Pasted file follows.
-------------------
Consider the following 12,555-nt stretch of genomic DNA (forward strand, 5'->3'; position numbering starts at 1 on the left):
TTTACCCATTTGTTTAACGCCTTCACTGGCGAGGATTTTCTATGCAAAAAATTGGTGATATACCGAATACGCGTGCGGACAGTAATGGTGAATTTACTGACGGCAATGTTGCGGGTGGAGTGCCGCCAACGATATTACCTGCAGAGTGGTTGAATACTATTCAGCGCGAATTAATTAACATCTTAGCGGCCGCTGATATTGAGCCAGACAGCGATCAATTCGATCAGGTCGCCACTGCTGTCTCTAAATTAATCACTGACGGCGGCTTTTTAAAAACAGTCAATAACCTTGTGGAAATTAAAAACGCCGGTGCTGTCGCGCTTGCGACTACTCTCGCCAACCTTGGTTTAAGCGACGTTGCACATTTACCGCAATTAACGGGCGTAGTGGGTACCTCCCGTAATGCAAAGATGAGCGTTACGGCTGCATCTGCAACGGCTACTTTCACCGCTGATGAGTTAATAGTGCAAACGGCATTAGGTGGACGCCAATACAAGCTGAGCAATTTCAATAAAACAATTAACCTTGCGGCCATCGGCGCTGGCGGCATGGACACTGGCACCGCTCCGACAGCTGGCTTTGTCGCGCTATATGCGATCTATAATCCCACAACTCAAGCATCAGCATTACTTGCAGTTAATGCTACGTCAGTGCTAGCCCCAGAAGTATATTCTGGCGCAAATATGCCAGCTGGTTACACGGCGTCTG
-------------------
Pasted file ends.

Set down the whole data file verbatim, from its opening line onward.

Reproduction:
Consider the following 12,555-nt stretch of genomic DNA (forward strand, 5'->3'; position numbering starts at 1 on the left):
TTTACCCATTTGTTTAACGCCTTCACTGGCGAGGATTTTCTATGCAAAAAATTGGTGATATACCGAATACGCGTGCGGACAGTAATGGTGAATTTACTGACGGCAATGTTGCGGGTGGAGTGCCGCCAACGATATTACCTGCAGAGTGGTTGAATACTATTCAGCGCGAATTAATTAACATCTTAGCGGCCGCTGATATTGAGCCAGACAGCGATCAATTCGATCAGGTCGCCACTGCTGTCTCTAAATTAATCACTGACGGCGGCTTTTTAAAAACAGTCAATAACCTTGTGGAAATTAAAAACGCCGGTGCTGTCGCGCTTGCGACTACTCTCGCCAACCTTGGTTTAAGCGACGTTGCACATTTACCGCAATTAACGGGCGTAGTGGGTACCTCCCGTAATGCAAAGATGAGCGTTACGGCTGCATCTGCAACGGCTACTTTCACCGCTGATGAGTTAATAGTGCAAACGGCATTAGGTGGACGCCAATACAAGCTGAGCAATTTCAATAAAACAATTAACCTTGCGGCCATCGGCGCTGGCGGCATGGACACTGGCACCGCTCCGACAGCTGGCTTTGTCGCGCTATATGCGATCTATAATCCCACAACTCAAGCATCAGCATTACTTGCAGTTAATGCTACGTCAGTGCTAGCCCCAGAAGTATATTCTGGCGCAAATATGCCAGCTGGTTACACGGCGTCTG